- Time-linked concurrence of sleep bruxism, periodic limb movements, and EEG arousals in sleep bruxers and healthy controls
- Clinical Oral Investigations
- Volume | Issue number
- 18 | 2
- Pages (from-to)
- Document type
- Faculty of Dentistry (ACTA)
Sleep bruxism (SB) and periodic limb movements during sleep (PLMS) may have a common underlying neurophysiologic mechanism, especially in relation to the occurrence of sleep-related electroencephalographic (EEG) arousals. To test this hypothesis, three research questions were assessed. First, it was assessed whether PLMS events occur more frequently in SB patients than in individuals without SB. Second, the question was put forward whether the combined presence of SB and PLMS events is more common than that of isolated SB or PLMS events in a group of SB patients. Third, as to further unravel the possible role of EEG arousals in the underlying neurophysiologic mechanism of SB and PLMS, it was assessed in a group of SB patients whether combined SB/PLMS events with associated EEG arousals are more common than those without associated EEG arousals. Positive answers to these questions could suggest a common neurophysiological basis for both movement disorders.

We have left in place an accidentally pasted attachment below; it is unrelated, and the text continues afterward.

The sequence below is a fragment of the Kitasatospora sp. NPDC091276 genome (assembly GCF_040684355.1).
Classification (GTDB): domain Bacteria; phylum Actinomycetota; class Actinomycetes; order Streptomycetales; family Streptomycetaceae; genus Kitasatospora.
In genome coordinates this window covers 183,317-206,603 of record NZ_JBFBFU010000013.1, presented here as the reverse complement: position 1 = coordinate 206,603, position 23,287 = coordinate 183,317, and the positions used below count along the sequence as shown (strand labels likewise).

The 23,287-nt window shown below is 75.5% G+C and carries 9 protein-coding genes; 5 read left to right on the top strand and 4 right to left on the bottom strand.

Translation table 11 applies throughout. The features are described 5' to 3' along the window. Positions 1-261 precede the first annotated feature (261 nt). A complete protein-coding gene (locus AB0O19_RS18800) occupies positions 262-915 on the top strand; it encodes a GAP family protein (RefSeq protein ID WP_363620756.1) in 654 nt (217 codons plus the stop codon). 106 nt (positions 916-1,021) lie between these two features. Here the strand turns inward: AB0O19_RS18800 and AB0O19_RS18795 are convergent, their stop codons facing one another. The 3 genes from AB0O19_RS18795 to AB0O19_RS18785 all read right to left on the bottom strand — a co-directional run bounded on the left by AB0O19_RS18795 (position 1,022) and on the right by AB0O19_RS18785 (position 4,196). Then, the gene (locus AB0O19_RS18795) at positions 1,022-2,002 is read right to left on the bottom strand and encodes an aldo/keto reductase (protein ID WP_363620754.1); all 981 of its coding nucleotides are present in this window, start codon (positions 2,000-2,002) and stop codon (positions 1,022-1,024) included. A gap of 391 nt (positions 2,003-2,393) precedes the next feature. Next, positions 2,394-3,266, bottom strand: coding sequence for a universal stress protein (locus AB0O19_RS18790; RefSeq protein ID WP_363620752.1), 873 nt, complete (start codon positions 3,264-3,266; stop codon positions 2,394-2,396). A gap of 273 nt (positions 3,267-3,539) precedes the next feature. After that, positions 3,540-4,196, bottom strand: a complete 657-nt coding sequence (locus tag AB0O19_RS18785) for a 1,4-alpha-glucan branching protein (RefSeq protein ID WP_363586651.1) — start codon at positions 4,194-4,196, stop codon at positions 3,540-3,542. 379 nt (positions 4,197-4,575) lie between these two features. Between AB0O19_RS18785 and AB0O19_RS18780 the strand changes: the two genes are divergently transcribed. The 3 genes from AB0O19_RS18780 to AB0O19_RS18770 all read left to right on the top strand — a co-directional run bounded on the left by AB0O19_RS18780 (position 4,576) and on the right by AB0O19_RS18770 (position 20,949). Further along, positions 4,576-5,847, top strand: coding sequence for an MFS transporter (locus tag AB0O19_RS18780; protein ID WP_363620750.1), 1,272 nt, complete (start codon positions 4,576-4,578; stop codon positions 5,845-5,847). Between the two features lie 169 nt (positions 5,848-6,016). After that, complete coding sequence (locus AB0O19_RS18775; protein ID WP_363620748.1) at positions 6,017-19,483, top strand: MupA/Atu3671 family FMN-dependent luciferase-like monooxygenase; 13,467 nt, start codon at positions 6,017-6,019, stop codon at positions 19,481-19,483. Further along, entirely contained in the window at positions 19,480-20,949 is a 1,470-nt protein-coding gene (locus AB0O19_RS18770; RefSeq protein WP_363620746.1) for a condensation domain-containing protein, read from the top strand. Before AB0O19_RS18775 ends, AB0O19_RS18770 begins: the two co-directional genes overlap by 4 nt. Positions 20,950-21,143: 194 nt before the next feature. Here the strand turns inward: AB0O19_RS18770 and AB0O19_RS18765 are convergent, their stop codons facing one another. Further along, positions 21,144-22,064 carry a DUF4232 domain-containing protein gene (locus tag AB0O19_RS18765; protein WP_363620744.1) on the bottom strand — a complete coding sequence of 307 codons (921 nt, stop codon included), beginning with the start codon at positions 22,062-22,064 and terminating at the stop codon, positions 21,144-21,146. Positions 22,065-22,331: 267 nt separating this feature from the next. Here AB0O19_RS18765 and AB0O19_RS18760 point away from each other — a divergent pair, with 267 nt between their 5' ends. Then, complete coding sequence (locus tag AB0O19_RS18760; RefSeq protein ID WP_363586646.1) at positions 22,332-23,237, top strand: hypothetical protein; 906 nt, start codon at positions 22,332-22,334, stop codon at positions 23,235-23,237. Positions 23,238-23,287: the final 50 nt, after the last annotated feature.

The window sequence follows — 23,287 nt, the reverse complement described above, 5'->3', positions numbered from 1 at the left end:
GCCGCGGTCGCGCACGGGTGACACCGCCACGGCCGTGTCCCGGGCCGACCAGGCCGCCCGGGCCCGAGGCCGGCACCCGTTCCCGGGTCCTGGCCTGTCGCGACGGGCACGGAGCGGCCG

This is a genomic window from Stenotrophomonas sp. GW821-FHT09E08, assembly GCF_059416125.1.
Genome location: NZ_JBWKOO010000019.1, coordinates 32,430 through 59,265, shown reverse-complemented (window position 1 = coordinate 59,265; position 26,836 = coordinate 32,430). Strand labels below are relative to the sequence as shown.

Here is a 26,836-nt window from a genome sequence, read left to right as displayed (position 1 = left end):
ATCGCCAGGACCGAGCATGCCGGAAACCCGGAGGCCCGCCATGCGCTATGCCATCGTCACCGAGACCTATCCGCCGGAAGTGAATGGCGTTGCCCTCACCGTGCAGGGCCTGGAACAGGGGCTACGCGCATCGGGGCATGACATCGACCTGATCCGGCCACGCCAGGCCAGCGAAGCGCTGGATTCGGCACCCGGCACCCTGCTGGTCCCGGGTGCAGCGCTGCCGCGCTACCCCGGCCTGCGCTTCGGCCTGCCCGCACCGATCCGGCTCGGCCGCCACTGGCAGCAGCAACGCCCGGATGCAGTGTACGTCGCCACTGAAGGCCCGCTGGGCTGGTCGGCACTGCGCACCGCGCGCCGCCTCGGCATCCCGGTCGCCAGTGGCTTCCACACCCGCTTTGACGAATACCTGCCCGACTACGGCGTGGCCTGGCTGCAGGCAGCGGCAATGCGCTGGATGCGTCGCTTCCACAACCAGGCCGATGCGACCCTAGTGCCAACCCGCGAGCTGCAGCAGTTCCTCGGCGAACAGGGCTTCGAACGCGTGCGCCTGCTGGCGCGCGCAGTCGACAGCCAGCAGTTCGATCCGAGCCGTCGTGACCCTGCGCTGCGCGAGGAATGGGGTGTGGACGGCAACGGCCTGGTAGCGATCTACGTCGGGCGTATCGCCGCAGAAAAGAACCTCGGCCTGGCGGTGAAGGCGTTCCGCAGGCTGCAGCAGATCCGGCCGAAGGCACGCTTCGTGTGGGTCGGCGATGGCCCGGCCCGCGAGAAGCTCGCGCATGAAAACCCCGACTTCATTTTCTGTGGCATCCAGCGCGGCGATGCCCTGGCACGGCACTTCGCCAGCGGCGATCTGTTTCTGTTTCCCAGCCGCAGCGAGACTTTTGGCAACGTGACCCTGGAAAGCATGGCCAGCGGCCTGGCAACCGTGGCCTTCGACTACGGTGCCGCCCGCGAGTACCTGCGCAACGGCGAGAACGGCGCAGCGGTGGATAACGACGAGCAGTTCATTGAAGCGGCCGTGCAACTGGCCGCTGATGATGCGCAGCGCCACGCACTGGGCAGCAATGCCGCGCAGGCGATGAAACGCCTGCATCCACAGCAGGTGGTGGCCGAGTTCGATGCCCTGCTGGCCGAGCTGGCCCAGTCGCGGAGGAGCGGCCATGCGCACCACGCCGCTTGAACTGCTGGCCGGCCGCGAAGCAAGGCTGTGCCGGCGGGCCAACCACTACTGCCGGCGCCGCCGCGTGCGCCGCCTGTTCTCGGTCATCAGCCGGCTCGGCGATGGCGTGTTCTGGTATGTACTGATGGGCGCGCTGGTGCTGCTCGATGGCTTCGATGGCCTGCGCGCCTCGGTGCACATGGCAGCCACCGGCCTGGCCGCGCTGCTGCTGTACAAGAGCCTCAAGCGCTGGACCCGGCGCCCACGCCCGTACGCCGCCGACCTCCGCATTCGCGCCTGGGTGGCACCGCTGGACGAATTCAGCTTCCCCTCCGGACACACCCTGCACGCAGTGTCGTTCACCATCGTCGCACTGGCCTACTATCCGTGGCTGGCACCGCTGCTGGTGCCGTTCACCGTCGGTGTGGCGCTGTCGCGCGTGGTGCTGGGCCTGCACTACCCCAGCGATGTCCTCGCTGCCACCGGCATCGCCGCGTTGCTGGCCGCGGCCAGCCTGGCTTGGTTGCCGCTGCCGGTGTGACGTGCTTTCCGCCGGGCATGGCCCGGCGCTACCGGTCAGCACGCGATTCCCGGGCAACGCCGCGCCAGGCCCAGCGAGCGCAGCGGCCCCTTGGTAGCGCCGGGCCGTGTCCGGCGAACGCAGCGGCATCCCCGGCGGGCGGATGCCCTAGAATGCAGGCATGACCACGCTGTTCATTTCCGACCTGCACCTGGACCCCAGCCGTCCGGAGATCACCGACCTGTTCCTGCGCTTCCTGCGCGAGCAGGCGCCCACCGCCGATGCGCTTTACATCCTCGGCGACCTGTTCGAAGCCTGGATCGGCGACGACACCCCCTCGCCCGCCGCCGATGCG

Materials and methods
Seventeen SB patients and 11 healthy controls were polysomnographically studied. SB, PLMS, and EEG arousals were scored. An association was noted when the occurrence was within a 3-s association zone.
The PLMS index was higher in SB patients than in healthy controls (P < 0.001). Within the group of SB patients, the combined SB/PLMS index was higher than the isolated SB index (P < 0.001) and the isolated PLMS index (P = 0.018). Similarly, the combined SB/PLMS index with EEG arousal was higher than the combined SB/PLMS index without EEG arousal in SB patients (P < 0.001).
The results of this study indicate that SB, PLMS, and EEG arousals commonly concur during sleep in a time-linked manner.
SB and PLMS probably have a common underlying neurophysiological mechanism.
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